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Publication numberUS6678084 B2
Publication typeGrant
Application numberUS 10/124,716
Publication dateJan 13, 2004
Filing dateApr 18, 2002
Priority dateMar 20, 2000
Fee statusLapsed
Also published asUS20020196521
Publication number10124716, 124716, US 6678084 B2, US 6678084B2, US-B2-6678084, US6678084 B2, US6678084B2
InventorsMichael J. Little, William P. Eaton, Thomas S. Tyrie, Harry Melkonian, Ping Li
Original AssigneeNp Photonics, Inc.
Export CitationBiBTeX, EndNote, RefMan
External Links: USPTO, USPTO Assignment, Espacenet
Methods of making mechanisms in which relative locations of elements are maintained during manufacturing
US 6678084 B2
Abstract
The present invention provides method of making mechanisms in which the relative locations of elements are maintained during manufacturing. The methods according to the present invention can be used to make a variety of devices, including tunable optical devices. The methods include displaceably attaching an island (support) to a frame with a non-rigid material.
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Claims(49)
What is claimed is:
1. A method of making a mechanism comprising:
releasably attaching a wafer of a first material to a substrate, wherein said wafer comprises a top and a bottom;
forming a continuous trench in said wafer, wherein said trench extends from said top to said bottom of said wafer to produce a first element of said first material separated a distance from a detached second element of said first material;
connecting said first element to said second element with a connecting member; and
releasing said substrate to yield said first element attached to said second element by said connecting member.
2. The method according to claim 1, wherein the step of connecting said first element to said second element with a connecting member comprises at least partially filling said trench with a second non-rigid material, thereby forming a compliant member that displaceably attaches said first member to said second member.
3. The method according to claim 2, wherein said non-rigid material comprises an entropic material.
4. The method according to claim 3, wherein said entropic material is selected from the group consisting of elastomers, long chain homopolymers, block copolymers and aerogels.
5. The method according to claim 4, wherein said elastomer is selected from the group consisting of natural rubbers, synthetic rubbers and silicones.
6. The method according to claim 2, wherein said wafer is more rigid than said non-rigid material.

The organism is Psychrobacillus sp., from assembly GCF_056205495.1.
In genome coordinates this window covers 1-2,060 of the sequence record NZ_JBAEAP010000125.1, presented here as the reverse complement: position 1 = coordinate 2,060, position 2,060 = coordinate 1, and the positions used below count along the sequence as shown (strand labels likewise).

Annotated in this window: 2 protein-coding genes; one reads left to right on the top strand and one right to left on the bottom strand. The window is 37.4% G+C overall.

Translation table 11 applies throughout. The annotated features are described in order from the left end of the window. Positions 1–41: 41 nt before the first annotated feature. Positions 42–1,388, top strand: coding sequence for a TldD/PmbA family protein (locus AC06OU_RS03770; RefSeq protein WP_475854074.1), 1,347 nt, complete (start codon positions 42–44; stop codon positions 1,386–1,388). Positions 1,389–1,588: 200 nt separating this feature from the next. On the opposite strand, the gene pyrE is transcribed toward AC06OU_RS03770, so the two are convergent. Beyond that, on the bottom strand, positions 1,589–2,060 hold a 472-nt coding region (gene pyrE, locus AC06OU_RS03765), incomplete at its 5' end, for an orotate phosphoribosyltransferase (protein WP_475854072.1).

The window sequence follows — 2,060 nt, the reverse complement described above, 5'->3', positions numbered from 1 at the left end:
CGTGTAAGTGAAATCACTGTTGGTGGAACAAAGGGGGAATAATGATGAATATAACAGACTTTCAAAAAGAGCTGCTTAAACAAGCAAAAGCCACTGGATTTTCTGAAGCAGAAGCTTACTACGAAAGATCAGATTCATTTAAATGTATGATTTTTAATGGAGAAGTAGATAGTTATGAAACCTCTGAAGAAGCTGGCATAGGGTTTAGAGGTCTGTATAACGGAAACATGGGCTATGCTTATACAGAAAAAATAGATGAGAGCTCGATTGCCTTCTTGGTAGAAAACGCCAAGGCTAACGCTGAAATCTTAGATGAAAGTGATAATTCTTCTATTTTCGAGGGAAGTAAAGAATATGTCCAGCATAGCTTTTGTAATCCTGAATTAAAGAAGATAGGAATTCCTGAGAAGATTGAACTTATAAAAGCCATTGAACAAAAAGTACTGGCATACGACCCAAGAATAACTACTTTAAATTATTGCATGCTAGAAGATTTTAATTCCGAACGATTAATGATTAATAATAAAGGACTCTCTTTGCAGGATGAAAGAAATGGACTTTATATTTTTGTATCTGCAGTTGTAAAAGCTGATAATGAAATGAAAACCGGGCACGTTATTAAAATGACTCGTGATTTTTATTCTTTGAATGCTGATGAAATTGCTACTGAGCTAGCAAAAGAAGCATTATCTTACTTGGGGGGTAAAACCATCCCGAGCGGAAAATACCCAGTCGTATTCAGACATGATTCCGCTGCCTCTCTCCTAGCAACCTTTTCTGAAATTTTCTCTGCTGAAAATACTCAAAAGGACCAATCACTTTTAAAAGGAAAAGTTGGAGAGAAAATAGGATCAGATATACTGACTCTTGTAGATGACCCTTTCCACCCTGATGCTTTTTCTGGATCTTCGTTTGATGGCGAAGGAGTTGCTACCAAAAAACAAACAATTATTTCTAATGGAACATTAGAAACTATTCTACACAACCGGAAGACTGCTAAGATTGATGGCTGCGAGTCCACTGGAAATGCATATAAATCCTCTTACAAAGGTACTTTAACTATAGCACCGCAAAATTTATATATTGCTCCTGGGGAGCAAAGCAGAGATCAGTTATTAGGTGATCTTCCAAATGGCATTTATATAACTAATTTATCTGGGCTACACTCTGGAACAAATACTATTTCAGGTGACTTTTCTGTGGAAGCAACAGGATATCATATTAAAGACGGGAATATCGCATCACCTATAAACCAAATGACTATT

7. The method according to claim 2, wherein said non-rigid material has a Young's modulus lower than the Young's modulus of said first member or said second member.
8. The method according to claim 7, wherein said non-rigid material has a Young's modulus of less than approximately 1 G Pascal.
9. The method according to claim 2, wherein said compliant member has an aspect ratio of greater than about 1.
10. The method according to claim 2, wherein said compliant member has an aspect ratio of less than about 1.
11. The method according to claim 1, wherein said first member comprises an island, and said second member comprises a frame.
12. The method according to claim 1, wherein said wafer is releasably attached to said substrate by a water soluble wax.
13. The method according to claim 12, wherein said water soluble wax is selected from the group consisting of polyethylene oxide, polypropylene oxide, polyoxyethylene, polyoxypropylene and combinations thereof.
14. The method according to claim 1, wherein an etch stop layer is formed on the bottom of said wafer prior to releasably attaching said wafer to said substrate.
15. The method according to claim 14, wherein said etch stop layer is aluminum.
16. The method according to claim 14, wherein said etch stop layer is removed following releasing said substrate.
17. A method of making a support having an island attached to an outer region, comprising:
releasably attaching a wafer of a first material to a substrate, wherein said wafer comprises a top and a bottom;
forming a continuous trench in said wafer, wherein said trench extends from said top to said bottom of said wafer to produce a first element of said first material separated a distance from an outer region of said first material;
connecting said first element to said outer region of said first material with a connecting member; and
releasing said substrate to yield said first element attached to said outer region by said connecting member.